Cavig

Thanks again! I already asked Justin and he has given some good ideas. At the moment, I am trying to find if my lens is sharp or working as expected before investing in other items and even a new DSLR.

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 byumpp's gear list:byumpp's gear list
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byumpp
OP byumpp Regular Member • Posts: 265
Re: Sigma 150-600mm Contemporary Lens Sharpness Test

Mark K wrote:

We have a brilliant hand holding lady bird shooter using D7xxx and Sigma C..and she was able to shoot up to 1/2 seconds at longest end.

That's awesome! I wish I had that skill :).

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 byumpp's gear list:byumpp's gear list
Sony a6000 Canon EOS 80D Sony E 50mm F1.8 OSS Sony E 55-210mm F4.5-6.3 OSS Canon EF-M 18-55mm f/3.5-5.6 IS STM +3 more
byumpp
OP byumpp Regular Member • Posts: 265
Re: Sigma 150-600mm Contemporary Lens Sharpness Test

Michel Jarry wrote:

byumpp wrote:

Tord S Eriksson wrote:

The male mallard (in eclipse) looks great! The dames have brick-colored beaks!

Other than that, as your a6000 has no IBIS, you need to use the classic formula: 1/ (focal-length x crop factor) to avoid shake being an issue, especially as you've turned the OS off.

So never over 1/1,000 sec, probably using a 1/2,000 to be on the safe side when testing the lens' sharpness.

With OS on, I'd guess 1/250 is 'safe', but don't bank on it.

A more modern camera might have helped, too, as they are getting better at getting the right focus.

Thanks Tord! I turned off the OS when camera was on a tripod (in this case on a ladder). I have read that when the camera is on a tripod, the OS should be turned off. The OS was turned off only on those brick wall shots and they were taken on AP mode with the ISO 100.

I do not claim to know how to perform sophisticated lens testing but looking at your setup, I think that you are not eliminating all potential causes for blurriness :

  • Even with a (relatively) fast shutter speed, your stepladder setup outside cannot prevent camera shake if there is even just a very mild wind or some vibrations caused by passing vehicles, especially if pixel peeping at 100%. This is why many will buy expensive carbon fibre tripods and top of the line heads.
  • Your Handheld shots cannot be considered relevant in this context.

The following shot is the sharpest I was able to achieve with my Tamron 150-600 G2 adapted to my Nikon Z7, in the following conditions:

  • Shooting in my studio ;
  • Air conditioning turned off (no air flow);
  • Carbon fiber Gitzo tripod with Arca Swiss P0 ball head;
  • Target vertically levelled with electronic level;
  • Camera perfectly levelled and aligned to center of target;
  • Cable release with Exposure Delay of 3 seconds;
  • Electronic first shutter curtain (to avoid shutter & diaphragm slaps);
  • Vibration reduction OFF;
  • Sharpest picture over three shots (they were all perfectly in focus to me) using AF-S single point on the center of the target.

I suggest that you redo your tests indoors as thoroughly as you can, over several shots, and if in doubt, return your lens for replacement or repair if too late...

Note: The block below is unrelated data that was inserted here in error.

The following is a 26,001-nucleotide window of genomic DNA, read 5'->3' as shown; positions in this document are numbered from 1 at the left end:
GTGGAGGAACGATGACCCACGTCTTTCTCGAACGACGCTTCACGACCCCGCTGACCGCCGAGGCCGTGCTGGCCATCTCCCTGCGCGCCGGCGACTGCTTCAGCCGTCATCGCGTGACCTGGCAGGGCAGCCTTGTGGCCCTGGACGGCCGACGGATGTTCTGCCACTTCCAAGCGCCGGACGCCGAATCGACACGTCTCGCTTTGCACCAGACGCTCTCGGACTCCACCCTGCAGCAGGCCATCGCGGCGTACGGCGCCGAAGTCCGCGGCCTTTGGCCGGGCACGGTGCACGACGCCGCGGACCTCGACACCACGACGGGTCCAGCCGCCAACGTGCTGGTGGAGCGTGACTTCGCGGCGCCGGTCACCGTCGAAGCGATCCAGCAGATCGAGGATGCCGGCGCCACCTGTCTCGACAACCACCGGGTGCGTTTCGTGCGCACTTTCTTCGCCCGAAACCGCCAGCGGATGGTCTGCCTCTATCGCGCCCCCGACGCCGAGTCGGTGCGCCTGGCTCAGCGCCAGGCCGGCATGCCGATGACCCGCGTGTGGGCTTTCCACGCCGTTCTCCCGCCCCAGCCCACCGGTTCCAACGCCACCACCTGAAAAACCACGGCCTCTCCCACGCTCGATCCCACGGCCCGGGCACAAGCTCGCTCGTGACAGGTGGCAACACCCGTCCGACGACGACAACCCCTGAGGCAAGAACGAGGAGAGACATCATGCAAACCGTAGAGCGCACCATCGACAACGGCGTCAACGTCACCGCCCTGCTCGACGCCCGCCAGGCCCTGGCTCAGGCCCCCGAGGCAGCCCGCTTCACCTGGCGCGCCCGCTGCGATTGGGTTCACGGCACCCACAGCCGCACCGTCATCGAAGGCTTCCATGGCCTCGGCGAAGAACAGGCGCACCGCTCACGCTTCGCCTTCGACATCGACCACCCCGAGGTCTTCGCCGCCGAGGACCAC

Good luck,

Michel

Michel,

Thank you so much for taking the time to respond to my post! I really appreciate your time and the detailed response. Sorry, it took me a little longer to come back here and respond you. I was doing some more testing based on your advice. You seem to know how to perform a sophisticated lens testing!

By the way, the outdoor test, I was pretty far away from the road and there was a very few or no cars on the road. I was in a church parking lot. But the morning was kind of windy.

Well, I do not have all the equipments like yours, but I tried my best to do a good test indoor. I turned off the home AC. Made sure nobody was home, so there is nobody walking around. The height of the target and the camera/lens height were about the same. I used the new bigger bean bag on a very stable stool. Images were taken AP mode, 10 seconds timer, ISO 100. It's indoor in the morning, sun coming from the right side of the target thru closed window blinds.

Anyway, here are some photos. Please review and let me know if I should keep the lens or send back. I have time to return it.

First three set of photos, I am doing the back or front focus test that I saw online.

Focused on the middle battery on letter "G"

Focused on the most left battery on letter G.

Focused on the most right battery on letter G.

P.S.: I would also love to hear from those of you who have used the 150-600mm lens in the past or currently using it and what you think about the quality of the copy of my lens. It may have everything to do with my skills or not having the right tripod etc, but if you feel like something wrong with the lens, then I am sending it back. Thank you!

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 byumpp's gear list:byumpp's gear list
Sony a6000 Canon EOS 80D Sony E 50mm F1.8 OSS Sony E 55-210mm F4.5-6.3 OSS Canon EF-M 18-55mm f/3.5-5.6 IS STM +3 more
Tord S Eriksson
Tord S Eriksson Forum Pro • Posts: 11,902
Re: Sigma 150-600mm Contemporary Lens Sharpness Test

Loved it at f/7.1, and that is the setting I use personally on my 150-600 S.

The box looked better than the batteries, for some odd reason.

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tordseriksson (at) gmail.....
Owner of 1 Olympus, 1 Ricoh, and a handful of Nikon, cameras.

 Tord S Eriksson's gear list:Tord S Eriksson's gear list
Olympus C-8080 Wide Zoom Ricoh GR Nikon 1 V1 Nikon D600 Nikon 1 V2 +24 more
byumpp
OP byumpp Regular Member • Posts: 265
Re: Sigma 150-600mm Contemporary Lens Sharpness Test

Tord S Eriksson wrote:

Loved it at f/7.1, and that is the setting I use personally on my 150-600 S.

The box looked better than the batteries, for some odd reason.

Thank you Tord!

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 byumpp's gear list:byumpp's gear list
Sony a6000 Canon EOS 80D Sony E 50mm F1.8 OSS Sony E 55-210mm F4.5-6.3 OSS Canon EF-M 18-55mm f/3.5-5.6 IS STM +3 more